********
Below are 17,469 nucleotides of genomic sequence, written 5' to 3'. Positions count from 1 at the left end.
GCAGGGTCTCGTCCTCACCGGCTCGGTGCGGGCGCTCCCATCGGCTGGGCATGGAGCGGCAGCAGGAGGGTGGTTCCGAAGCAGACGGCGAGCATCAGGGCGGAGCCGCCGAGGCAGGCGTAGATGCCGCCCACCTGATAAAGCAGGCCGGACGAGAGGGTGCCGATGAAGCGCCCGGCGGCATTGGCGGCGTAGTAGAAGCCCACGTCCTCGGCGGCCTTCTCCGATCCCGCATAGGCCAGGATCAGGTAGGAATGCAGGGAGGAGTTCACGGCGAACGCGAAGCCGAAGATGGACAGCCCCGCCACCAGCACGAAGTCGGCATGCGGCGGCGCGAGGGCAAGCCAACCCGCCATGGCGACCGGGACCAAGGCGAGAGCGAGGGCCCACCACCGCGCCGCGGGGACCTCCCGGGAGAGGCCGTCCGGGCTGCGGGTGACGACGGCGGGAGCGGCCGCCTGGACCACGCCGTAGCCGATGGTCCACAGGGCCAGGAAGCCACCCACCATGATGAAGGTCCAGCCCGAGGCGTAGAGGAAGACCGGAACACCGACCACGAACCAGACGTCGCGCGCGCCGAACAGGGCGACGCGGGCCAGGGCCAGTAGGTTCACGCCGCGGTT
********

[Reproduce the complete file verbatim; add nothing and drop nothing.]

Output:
Below are 17,469 nucleotides of genomic sequence, written 5' to 3'. Positions count from 1 at the left end.
GCAGGGTCTCGTCCTCACCGGCTCGGTGCGGGCGCTCCCATCGGCTGGGCATGGAGCGGCAGCAGGAGGGTGGTTCCGAAGCAGACGGCGAGCATCAGGGCGGAGCCGCCGAGGCAGGCGTAGATGCCGCCCACCTGATAAAGCAGGCCGGACGAGAGGGTGCCGATGAAGCGCCCGGCGGCATTGGCGGCGTAGTAGAAGCCCACGTCCTCGGCGGCCTTCTCCGATCCCGCATAGGCCAGGATCAGGTAGGAATGCAGGGAGGAGTTCACGGCGAACGCGAAGCCGAAGATGGACAGCCCCGCCACCAGCACGAAGTCGGCATGCGGCGGCGCGAGGGCAAGCCAACCCGCCATGGCGACCGGGACCAAGGCGAGAGCGAGGGCCCACCACCGCGCCGCGGGGACCTCCCGGGAGAGGCCGTCCGGGCTGCGGGTGACGACGGCGGGAGCGGCCGCCTGGACCACGCCGTAGCCGATGGTCCACAGGGCCAGGAAGCCACCCACCATGATGAAGGTCCAGCCCGAGGCGTAGAGGAAGACCGGAACACCGACCACGAACCAGACGTCGCGCGCGCCGAACAGGGCGACGCGGGCCAGGGCCAGTAGGTTCACGCCGCGGTT